[About the author: Scott Lesowitz is a Harvard Law School graduate and former Assistant United States Attorney based in Los Angeles, California. His e-mail address is email@example.com, and his phone number is 323-452-9909.]
This page contains an overview of three key issues in online defamation cases: whether statements are defamatory, whether the speaker receives special constitutional or statutory protections, and the removal of defamatory statements from the internet.
My law firm is in Los Angeles. Therefore, the primary focus is on California law.
Only False Assertions of Fact May Be Defamatory
False statements of fact made on the internet may constitute defamation. (Written defamation is known as “libel,” and spoken defamation is “slander.” Posts on the internet would be considered libel.) However, a speaker will not be found liable (guilty) of defamation for merely making statements that are negative, mean, or unfair unless these statements contain a false assertion of fact.
A pure statement of opinion cannot constitute defamation. However, an opinion that contains an implied false assertion of fact may constitute defamation. Courts hold that “the dispositive question is whether a reasonable fact finder could conclude the published statement declares or implies a provably false assertion of fact.” Franklin v. Dynamic Details, Inc., 116 Cal.App.4th 375, 385 (2004).
For example, in Yelp Inc. v. Superior Court, 17 Cal.App.5th 1 (2017), a disgruntled former customer left a negative review of an accountant. The court noted that the review would merely constitute opinion if the post only stated that it was too “bad there is no zero star option! I made the mistake of using them and had an absolute nightmare.” Id. at 16. However, because the review went further, the court found the post to contain potentially defamatory assertions of fact. For example, the statement, “if you dare to complain get ready to be screamed at, verbally harassed and threatened with legal action,” implied an assertion of fact that the poster was indeed screamed at and treated badly without justification.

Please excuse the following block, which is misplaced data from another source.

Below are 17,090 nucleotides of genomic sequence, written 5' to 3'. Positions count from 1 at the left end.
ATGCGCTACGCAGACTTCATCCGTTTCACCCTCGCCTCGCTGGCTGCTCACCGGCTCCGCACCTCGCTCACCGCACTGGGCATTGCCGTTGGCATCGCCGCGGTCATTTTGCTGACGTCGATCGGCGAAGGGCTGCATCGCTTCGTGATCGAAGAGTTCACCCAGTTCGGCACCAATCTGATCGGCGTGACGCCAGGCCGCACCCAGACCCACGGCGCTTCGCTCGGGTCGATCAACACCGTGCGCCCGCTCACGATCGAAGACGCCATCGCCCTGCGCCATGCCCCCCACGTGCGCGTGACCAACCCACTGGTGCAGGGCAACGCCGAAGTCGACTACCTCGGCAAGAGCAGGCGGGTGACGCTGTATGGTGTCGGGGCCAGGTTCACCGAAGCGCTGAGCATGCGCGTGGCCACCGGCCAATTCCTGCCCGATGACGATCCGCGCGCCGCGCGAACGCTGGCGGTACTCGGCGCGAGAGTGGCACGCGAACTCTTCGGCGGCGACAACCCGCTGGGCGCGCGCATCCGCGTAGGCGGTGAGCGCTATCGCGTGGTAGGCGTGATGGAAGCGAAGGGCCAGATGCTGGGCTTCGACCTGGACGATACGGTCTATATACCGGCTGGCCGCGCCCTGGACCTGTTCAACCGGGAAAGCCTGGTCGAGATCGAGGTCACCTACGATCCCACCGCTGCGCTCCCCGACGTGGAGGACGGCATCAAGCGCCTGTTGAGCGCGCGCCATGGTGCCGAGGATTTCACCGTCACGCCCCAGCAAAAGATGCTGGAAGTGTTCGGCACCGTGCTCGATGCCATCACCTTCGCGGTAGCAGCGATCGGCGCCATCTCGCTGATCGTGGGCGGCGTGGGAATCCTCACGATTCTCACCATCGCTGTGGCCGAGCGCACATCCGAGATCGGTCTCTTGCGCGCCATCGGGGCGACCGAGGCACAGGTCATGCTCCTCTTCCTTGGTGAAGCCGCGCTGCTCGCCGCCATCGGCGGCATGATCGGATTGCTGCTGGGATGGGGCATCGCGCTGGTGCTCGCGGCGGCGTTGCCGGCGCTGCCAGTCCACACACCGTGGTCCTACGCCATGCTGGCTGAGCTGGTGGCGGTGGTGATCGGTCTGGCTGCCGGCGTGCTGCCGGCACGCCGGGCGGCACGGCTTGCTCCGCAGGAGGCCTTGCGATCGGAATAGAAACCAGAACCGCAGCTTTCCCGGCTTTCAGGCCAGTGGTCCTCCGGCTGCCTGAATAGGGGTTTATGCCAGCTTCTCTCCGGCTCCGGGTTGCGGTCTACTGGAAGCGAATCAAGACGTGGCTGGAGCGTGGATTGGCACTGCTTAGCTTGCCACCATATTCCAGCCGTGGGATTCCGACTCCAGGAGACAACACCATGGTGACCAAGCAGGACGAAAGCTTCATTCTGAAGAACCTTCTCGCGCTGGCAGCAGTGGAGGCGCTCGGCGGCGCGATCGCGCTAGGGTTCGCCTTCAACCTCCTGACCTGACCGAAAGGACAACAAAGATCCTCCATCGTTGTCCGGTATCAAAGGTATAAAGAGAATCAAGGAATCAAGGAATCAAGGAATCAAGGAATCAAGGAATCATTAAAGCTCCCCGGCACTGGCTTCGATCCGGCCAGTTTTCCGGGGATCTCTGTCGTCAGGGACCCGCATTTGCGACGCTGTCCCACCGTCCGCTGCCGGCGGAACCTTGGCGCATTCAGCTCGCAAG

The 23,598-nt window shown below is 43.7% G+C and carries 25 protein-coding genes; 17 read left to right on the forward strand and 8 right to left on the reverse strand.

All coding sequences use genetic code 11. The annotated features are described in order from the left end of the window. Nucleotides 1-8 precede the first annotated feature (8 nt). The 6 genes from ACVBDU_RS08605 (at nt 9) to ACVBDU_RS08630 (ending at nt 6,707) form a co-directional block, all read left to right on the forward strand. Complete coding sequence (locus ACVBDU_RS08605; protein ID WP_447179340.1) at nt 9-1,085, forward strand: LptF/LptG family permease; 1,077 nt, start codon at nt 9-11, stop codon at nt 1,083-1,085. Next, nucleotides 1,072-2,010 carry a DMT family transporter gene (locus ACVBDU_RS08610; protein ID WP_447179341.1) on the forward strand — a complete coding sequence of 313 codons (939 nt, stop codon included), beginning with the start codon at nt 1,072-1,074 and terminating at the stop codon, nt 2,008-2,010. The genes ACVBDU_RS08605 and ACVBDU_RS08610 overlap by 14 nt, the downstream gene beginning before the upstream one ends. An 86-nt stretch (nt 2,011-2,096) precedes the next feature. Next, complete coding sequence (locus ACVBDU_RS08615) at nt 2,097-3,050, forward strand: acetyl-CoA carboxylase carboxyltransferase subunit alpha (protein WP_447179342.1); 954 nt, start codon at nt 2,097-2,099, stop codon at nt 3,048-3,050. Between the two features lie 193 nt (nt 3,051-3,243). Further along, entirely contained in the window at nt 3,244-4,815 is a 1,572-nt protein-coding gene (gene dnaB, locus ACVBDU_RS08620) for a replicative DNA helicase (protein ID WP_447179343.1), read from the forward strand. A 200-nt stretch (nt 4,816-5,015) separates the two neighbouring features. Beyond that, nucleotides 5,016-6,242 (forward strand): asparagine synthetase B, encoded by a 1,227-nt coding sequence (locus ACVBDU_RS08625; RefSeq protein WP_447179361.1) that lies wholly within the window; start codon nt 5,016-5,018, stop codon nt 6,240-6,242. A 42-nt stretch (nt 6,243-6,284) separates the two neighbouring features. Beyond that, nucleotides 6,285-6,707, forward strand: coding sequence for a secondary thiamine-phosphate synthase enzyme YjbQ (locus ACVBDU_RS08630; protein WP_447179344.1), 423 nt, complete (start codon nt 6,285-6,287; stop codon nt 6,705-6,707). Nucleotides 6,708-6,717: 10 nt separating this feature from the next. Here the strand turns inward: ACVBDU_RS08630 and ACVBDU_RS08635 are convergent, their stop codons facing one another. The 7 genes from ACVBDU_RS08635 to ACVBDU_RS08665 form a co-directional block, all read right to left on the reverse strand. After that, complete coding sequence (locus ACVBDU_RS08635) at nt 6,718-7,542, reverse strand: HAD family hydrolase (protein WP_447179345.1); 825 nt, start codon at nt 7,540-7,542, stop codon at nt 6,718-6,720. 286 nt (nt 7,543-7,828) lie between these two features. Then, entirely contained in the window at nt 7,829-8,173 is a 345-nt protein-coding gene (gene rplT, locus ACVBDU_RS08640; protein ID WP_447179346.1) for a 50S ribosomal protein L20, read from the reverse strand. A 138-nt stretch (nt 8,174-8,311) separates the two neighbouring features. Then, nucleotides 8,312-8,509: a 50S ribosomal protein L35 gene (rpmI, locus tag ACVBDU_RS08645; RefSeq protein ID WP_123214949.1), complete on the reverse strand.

As another example of a case involving a Yelp review, in Bently Reserve LP v. Papaliolios, 218 Cal.App.4th 418 (2013), a tenant posted a very negative review of his landlord on Yelp. The court acknowledged that statements from the Yelp review such as that the landlord was a “sociopathic narcissist,” and “celebrates making the lives of tenants hell,” were merely hyperbolic opinions. Id. at 428. However, the statement that the “new owners’ noise, intrusions, and other abhorrent behaviors (likely) contributed to the death of three tenants (Pat, Mary, & John)… [and] the departure of eight more [sets of occupants out of 16], (units 1001, 902, 802, 801, 702, 701, 602, 502) in very short order,” went beyond mere opinion into potentially defamatory assertions of fact. Id. at 428-430. That the speaker used the word “likely” was found not to insulate him from liability.
Constitutional and Statutory Protections
The First Amendment of the Constitution does not cover false statements of fact. However, courts recognize that a free press is vital and that fear of lawsuits for routine mistakes would chill the media’s reporting. Therefore, courts provide constitutional protections for speakers in certain contexts.
Traditionally, defamation was a strict liability tort. This means that if the speaker made a false and damaging statement of fact, the speaker could be found libel (sued and lose) even if the speaker made an honest mistake. The Supreme Court’s “decisions recognize that a rule of strict liability that compels a publisher or broadcaster to guarantee the accuracy of his factual assertions may lead to intolerable self-censorship.” Gertz v. Robert Welch, Inc., 418 U.S. 323, 340 (1974).
In order to prevent this possible self-censorship, courts provide protections to those who speak about matters or issues of public interest or concern. These protections generally may apply to any speaker, not merely traditional news outlets.